Sunday, February 22, 2004

This is perhaps the best article written about the Ukrainian Diaspora, It is written by Andrey Slivka, and was published on February 18, 2004:

How The Diaspora Can Be Effective: Some Notes

Opinion: By Andrey Slivka, Kyiv Post Chief Editor
Kyiv Post, Kyiv, Ukraine, Feb 18, 2004

On the U.S.-based Ukrainian Diaspora Web site I found posted
the following letter, which crystallized a range of Diaspora attitudes about
Ukraine. It was about Kyiv and its mayor, Oleksandr Omelchenko, and read:

"Omelchenko is no sweetie hero - the Diaspora should not forget that the
mayor is one of those Kuchmists who tremendously abused his public office
during the last mayoral elections...

"The curbs of the 'European' downtown Kyiv are full of parked cars... The
'European' and 'national' Maidan Nezalezhnosti subpassage is full of
drinking, smoking, and drug-using youth...

"Tens of homeless people are begging inside the Maidan subpassage - flower
merchants kick strangers as they pass by. Stray dogs are hovering around.
Clouds of tobacco smoke fill anyone's dress with a harsh smell. This is the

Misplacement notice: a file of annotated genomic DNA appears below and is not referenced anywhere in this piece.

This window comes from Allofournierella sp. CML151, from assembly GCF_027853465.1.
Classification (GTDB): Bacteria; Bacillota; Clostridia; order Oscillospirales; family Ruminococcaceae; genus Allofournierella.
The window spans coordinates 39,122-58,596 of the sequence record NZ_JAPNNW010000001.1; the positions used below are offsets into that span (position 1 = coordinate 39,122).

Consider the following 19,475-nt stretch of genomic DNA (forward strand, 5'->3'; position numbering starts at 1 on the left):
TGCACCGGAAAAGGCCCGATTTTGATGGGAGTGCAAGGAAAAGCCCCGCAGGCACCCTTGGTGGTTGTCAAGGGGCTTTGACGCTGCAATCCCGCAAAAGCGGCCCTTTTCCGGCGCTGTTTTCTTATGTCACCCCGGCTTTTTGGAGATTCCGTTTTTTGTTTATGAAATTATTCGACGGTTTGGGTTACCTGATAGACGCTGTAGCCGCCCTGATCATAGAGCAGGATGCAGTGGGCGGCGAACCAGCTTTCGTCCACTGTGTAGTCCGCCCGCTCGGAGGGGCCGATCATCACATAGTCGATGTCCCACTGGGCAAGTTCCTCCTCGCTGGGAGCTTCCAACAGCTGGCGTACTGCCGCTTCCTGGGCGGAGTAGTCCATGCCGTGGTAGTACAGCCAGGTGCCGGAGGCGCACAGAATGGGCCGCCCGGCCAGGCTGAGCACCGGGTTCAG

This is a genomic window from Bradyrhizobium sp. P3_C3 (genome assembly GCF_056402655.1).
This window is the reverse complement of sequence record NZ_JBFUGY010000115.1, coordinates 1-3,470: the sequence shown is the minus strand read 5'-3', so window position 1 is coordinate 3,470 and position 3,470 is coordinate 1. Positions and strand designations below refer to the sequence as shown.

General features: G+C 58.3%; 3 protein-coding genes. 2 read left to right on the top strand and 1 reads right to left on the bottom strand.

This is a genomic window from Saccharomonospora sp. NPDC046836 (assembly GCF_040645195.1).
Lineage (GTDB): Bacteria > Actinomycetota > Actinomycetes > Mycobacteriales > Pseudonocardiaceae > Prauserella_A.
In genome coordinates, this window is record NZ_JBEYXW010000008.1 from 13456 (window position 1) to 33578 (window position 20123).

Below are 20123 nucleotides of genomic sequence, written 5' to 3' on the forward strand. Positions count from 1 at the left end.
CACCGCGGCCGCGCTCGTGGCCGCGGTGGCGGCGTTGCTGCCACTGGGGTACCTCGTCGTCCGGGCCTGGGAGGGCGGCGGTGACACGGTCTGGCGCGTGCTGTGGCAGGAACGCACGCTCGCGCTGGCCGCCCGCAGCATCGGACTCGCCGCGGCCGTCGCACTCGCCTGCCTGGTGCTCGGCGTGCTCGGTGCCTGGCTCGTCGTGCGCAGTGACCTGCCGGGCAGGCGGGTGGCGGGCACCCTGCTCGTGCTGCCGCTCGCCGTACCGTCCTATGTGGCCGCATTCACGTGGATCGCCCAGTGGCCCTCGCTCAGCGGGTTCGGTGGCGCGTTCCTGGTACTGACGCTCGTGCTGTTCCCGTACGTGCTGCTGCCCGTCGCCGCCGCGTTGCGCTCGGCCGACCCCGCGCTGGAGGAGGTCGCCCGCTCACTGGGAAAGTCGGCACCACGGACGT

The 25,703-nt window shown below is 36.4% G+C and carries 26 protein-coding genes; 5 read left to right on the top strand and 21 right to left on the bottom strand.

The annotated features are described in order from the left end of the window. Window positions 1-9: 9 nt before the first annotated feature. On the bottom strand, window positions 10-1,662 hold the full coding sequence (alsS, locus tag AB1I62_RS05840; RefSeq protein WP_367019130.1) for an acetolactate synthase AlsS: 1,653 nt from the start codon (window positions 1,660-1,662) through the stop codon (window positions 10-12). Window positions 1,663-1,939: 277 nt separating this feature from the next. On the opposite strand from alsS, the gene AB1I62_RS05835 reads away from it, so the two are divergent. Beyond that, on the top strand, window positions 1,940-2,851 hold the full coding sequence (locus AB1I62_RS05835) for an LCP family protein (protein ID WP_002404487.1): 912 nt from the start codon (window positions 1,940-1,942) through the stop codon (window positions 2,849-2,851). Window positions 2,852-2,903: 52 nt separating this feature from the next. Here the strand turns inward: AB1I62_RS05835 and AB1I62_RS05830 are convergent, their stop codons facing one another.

true 'revived,' 'modern,' and 'European' Omelchenko's Khreschatyk!

"The police (sorry, militia!) could clear the place with little effort, but
they are busy collecting illegal cash fees..."

Most of that isn't true, of course. Downtown's sidewalks aren't overwhelmed
by parked cars. Nor is the Maidan subpassage a pit of hooliganism. Kids
smoke and drink there, but no one's "ravaging" or "aggressive." As a jogger,
I've had my disagreements with Kyiv's stray dogs, but they're an ancient
local issue that my native Ukrainian acquaintances hardly notice. There are
no more beggars in Kyiv than in any capital. And I've never heard of anyone
being kicked by a flower vendor.

Yet the seething letter expresses the Diaspora's disappointment with
contemporary Ukrainian reality. In 1991 the walls came down, and what the
Diaspora - of which I'm a member - saw wasn't all good. Ukraine should have
been full of smiling peasants in native dress and with copies of Shevchenko